The Onion AV club looks at 13 movie opening title sequences that are far better than the movies they're attached to.
For about three years, the A.V. Club ran Sawbuck Gamer, a regular column reviewing the week's most notable free and cheap games across all platforms, from web games to handhelds to console downloadables. It's a treasure trove of content, especially since more literary sister site The Gameological Society took the helm, and it's publicized great desktop projects like the luscious platformer Frogatto (previously), feature-rich Super Mario Bros. X (previously), the evocative faux-web Digital: A Love Story (previously), interactive fiction gem Rover's Day Off, and the hyperkinetic RunMan: Race Around the World (previously). But if you're in the mood for something more immediate, why not start with a list of all the original column's free A-rated online titles? [more inside]
The Onion's A.V Club has posted their list of the fifty best films of the '90s (part 1)(part 2)(part 3). [via]
"Kansas was a big part of a big part of music where bands were often named after geographical locations."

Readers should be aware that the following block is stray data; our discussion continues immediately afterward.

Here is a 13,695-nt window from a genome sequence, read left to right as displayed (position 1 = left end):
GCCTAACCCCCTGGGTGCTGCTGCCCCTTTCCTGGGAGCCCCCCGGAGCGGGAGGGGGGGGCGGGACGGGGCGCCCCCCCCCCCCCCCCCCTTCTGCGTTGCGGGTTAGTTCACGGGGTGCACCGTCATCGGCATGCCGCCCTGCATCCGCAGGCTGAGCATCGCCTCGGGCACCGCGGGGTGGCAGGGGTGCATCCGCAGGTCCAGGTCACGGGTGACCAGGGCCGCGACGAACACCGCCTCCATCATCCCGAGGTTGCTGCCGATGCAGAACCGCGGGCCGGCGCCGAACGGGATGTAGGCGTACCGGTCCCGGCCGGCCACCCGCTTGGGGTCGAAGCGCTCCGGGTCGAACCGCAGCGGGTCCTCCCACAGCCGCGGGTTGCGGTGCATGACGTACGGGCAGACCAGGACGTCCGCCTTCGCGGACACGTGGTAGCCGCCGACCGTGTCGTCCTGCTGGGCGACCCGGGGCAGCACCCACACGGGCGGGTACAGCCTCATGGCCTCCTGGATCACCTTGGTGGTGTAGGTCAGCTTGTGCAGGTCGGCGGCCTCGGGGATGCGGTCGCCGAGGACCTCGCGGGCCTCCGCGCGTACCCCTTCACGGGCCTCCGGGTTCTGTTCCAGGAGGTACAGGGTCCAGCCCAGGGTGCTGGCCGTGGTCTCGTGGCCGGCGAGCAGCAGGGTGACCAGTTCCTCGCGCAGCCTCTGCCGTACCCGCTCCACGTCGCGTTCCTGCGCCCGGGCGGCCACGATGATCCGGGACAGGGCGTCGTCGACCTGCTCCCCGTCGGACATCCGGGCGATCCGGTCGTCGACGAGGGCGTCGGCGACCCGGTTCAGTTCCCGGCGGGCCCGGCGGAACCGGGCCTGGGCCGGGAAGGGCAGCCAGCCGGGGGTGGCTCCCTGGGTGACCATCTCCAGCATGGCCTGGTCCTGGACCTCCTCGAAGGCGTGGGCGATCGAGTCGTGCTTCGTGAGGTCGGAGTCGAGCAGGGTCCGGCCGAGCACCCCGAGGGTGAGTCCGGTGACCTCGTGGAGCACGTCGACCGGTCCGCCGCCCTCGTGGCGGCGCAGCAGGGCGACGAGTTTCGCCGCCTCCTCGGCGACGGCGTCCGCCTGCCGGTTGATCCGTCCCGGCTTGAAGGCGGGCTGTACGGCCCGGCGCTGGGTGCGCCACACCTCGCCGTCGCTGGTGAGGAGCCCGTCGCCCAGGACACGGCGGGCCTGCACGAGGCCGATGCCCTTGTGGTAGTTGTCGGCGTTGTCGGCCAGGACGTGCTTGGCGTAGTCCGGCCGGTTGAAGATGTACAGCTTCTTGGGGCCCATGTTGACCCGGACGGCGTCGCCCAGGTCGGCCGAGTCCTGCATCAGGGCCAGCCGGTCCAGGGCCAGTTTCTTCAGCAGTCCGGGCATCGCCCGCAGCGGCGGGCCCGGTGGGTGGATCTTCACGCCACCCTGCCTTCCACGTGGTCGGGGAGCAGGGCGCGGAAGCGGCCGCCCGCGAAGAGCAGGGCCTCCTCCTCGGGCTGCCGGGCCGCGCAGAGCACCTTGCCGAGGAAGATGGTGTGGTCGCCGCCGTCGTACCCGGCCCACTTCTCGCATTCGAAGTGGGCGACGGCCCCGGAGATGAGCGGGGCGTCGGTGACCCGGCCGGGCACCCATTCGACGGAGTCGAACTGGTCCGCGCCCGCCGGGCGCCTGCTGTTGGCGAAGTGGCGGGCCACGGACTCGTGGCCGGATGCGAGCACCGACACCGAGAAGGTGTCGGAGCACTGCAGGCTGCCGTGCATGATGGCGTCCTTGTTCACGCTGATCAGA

"The world of entertainment still, all too often, values women only as objects of beauty to be placed on screen and ogled. [...] [T]he world is full of other women who have profound, intelligent, often hilarious things to say, and Dunham is very quietly making a space for those voices on TV, in a way that’s revolutionary both in terms of the show’s gender politics and in terms of its presentation. - AVClub critic TodVanDerWerff on "how [the HBO show] Girls challenges the masculine expectations of 'good TV.'" [more inside]
Linda Holmes, NPR: "It probably speaks to the complexity of Mad Men that the same episode can be a highlight of the series for some and a lowlight for others. Sunday night's episode, "The Other Woman," instantly became a favorite of a lot of observers and writers, but for me, it was a rarity on Mad Men: a serious and profound misstep." (spoilers in links) [more inside]
Archer (official genre: Global Espionage cartoon) creator Adam Reed talks through season 3 (Part 1, Part 2, Part 3) about Archer’s Atlanta based and stream-lined creative process, its guiding aesthetics, eschewing writer rooms (“It’s like being in a staff meeting—a funny staff meeting.”), and Jessica Walter’s general classiness. [more inside]
The AV Club: "Why it’s time to stop using “white” as a pejorative"
At the Gameological Society, John Teti eulogizes Dick Clark the game show host by waxing rhapsodic about Pyramid, including his all-time favorite run in the Winner's Circle.